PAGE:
Andrew: 26:59 And so not only do you get, you know, you invest that money once you got a dividend in year one, and then if you hold it again, you get again in year two, year three. So that, you know, if you got 18 cents, it’s not just the 18 cents sister, you’re going to get 18 cents next year and next year, next year, next year. So eventually, you know, hopefully, that, that will pay for your investment on its own. Now you also have to take into consideration that companies are going to grow that every year. So if they’re doing 18 cents this year, maybe next year they’re doing, like I had a stock yesterday eland their pick. I loved, I loved seeing this, by the way, news that they, they upped their dividends by 25%. So you know, if they could do that every year, men, the type of compounding you will see.
Andrew: 27:50 So, you know, if it’s 18 cents this year, um, maybe it’s 20 cents the next year, maybe it’s, um, 25 cents next year, 30 cents next year. And so that’s compounding. And companies all are trying to do that when they’re paying a dividend. And if they’re not, you know, you need to get out, and you need to find a company that is so, so that’s growing and you can see how it’s expanding and multiplying over time. And then you can also throw in the compounding that you get from re-investing. So if you take that dividend in year one and instead of saying, Oh, I’m going to buy a piece of gum with it, maybe you put that back into the stock and now you’re accumulating shares of the stock. And so as you accumulate more and more shares of a stock, it’s going to pay you higher and higher dividends. So now the company is growing the dividend, you’re growing the dividend manually by reinvesting.
Andrew: 28:46 And so it starts to snowball from there. And like I said, you’re not looking at it year one, I’m looking ahead at year 10 and looking at those dividends. And that’s really where you’ll see the type of returns. So obviously it’s going to make finding the right companies to do that. You want to find companies that are going to grow their dividend. You want to find them that are going to do it without sacrificing the longterm health of the business. So that means you need to be in fundamental, really good companies with good profits and you also need to hang on and, and one thing that we know about the stock market is it goes crazy up and down. And um, kind of like that first question today, you’ll have stocks that fall, and you might feel like it’s, it’s too late. And I wish I would have caught this and sold it before it fell.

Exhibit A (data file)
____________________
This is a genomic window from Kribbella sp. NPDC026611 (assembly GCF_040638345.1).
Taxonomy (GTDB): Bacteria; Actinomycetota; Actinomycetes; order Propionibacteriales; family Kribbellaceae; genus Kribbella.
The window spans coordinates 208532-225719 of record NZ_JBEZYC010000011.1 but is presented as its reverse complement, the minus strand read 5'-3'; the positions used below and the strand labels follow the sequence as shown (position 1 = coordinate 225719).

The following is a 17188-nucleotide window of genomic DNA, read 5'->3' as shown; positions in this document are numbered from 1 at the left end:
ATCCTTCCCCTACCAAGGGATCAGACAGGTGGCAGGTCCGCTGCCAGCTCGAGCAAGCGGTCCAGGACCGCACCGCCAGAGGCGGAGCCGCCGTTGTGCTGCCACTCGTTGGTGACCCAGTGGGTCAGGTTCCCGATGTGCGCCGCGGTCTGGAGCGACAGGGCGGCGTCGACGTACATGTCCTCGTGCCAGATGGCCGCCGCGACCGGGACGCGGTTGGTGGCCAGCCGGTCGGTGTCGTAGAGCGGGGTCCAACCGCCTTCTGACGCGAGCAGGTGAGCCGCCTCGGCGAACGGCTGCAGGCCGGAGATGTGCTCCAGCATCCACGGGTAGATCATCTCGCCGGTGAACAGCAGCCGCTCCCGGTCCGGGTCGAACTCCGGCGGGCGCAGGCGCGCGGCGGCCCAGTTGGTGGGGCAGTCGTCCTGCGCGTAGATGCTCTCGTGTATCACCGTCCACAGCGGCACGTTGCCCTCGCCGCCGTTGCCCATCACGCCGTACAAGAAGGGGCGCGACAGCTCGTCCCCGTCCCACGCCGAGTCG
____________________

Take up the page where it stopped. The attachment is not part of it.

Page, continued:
Andrew: 29:35 While that’s, it’s always going to happen if it’s not the stock, it’s the next stock. So how do you recover from that? So if you’re thinking ten years ahead instead of this year, well then I’m thinking I’m going to hold through this because everything else looks fine. So that’s really what you need to think about with the dividends. And again, I always stress like trying to work through some of those hypothetical examples yourself and really if you can see how the numbers get insane as the longer length you let it compound the, the better stocks you buy that grow their dividend year after year after year. It multiplies through a lot. So yeah, in the beginning, it’s really small. I’ll give two examples of just how powerful this can be. Number one, I first started the leather, this was 2014, and for those of you who don’t know, super quick snapshot, Eli Leather, I have a real-money portfolio.
Andrew: 30:30 It’s a Roth IRA. I’m putting a $150 a month in it every month, and I’m buying one stock with that $150 a month. And then those are giving dividends, and I’m reinvesting those in a drip program. So that first year I think I made, cause I started there in October, I wish I had this pulled up, but it was probably less than the dollar in dividends. And then you fast forward three or four years, and I had something like $150 in dividends. So what was that? Well, first it was that first stocks dividend grew. So maybe it grew from like let’s say 18 cents. Maybe it was like, I don’t know, 25 cents. Right? But it, so that grew and then it was accumulating shares, and it continues to the payment that dividend year after year after year. And so that helped to the dividend, payment. And then each new stock you’re buying, that’s, that’s a new income stream that’s coming in.
Andrew: 31:31 So not only is it not just the first year, but it’s also all the other investments you have coming in. Those are all adding to it. And then when those are all growing, now it’s multiplying even faster. So I, in that case where I was three or four years later, I had a special dividend come in from one of the stocks. I had a pretty large allocation, and so that’s that combined with the other stocks that were growing, combined with the fact that I have more money in the market versus when I first started. So now we’re talking about $150 in that year in dividends versus just like 18 or a dollar, whatever it was the first year or so. A part of it is patient. Part of it’s the compounding part of it is as you put more money in overtime, that’s going to grow.
Andrew: 32:18 But it’s really, I think the biggest thing is putting that money in first and how it’ll pay you a dividend continually and growing continually over time. That’s really how you’re going to make your fortune, so you’re not going to see overnight, you’re not going to see it in year one. I think the perfect example too, to wrap it up with the second example, the perfect example of this is Warren Buffet and I talked about this and then an email I sent out a couple of days ago. He put something like one point $4 billion into Coca-Cola back in 1989, so I don’t even know if I was alive back then or not. But really in the world of investing, that’s not a crazy long period. That’s 20 years. So 1.6 billion today, 20 years later, he is making 600 million-ish in dividends every year from that Coca-Cola investment. So almost half of what he put in back then he’s getting, and not just once, but every single year.